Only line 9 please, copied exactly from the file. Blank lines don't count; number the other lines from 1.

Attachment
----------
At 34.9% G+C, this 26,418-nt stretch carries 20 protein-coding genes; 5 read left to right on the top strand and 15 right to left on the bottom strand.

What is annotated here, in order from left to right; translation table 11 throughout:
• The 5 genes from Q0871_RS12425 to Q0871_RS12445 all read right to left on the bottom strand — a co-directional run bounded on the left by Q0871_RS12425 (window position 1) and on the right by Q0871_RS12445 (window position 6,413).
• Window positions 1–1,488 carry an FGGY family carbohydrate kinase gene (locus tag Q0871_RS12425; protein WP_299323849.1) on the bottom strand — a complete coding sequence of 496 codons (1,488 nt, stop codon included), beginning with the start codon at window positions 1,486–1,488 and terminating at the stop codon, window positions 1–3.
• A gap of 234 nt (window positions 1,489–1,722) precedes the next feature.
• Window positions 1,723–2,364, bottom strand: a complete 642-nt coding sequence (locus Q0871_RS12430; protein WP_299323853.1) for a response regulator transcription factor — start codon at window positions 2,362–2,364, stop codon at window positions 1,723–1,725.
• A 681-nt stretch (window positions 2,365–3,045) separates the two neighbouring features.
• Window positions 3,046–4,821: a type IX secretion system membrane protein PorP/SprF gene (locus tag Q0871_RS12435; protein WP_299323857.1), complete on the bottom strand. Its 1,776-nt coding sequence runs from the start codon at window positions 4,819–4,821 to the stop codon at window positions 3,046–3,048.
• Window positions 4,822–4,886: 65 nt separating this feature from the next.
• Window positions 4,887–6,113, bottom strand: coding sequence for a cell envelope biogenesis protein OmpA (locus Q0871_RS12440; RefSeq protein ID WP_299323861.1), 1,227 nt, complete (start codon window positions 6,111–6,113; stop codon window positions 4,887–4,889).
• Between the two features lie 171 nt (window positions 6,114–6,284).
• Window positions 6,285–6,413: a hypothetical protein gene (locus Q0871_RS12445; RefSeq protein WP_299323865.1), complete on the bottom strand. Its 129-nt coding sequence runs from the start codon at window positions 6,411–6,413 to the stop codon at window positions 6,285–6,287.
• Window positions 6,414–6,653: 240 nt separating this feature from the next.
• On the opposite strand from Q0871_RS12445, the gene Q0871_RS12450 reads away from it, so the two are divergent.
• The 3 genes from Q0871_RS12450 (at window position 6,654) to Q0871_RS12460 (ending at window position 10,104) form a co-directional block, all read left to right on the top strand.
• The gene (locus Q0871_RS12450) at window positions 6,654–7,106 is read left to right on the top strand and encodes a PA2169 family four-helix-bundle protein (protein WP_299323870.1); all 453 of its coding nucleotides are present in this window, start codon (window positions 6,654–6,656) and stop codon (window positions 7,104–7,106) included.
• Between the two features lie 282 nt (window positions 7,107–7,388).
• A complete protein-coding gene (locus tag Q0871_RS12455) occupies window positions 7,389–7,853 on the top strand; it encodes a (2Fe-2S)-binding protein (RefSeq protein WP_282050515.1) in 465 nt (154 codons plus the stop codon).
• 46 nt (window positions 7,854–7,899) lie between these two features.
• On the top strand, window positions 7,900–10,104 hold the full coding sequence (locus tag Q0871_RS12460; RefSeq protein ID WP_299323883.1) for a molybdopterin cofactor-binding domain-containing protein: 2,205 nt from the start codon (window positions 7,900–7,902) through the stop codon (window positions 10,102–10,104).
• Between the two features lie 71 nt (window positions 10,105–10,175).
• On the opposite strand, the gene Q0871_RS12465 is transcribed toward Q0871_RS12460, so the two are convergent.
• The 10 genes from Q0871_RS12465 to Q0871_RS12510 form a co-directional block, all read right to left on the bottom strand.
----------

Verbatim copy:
• Window positions 4,822–4,886: 65 nt separating this feature from the next.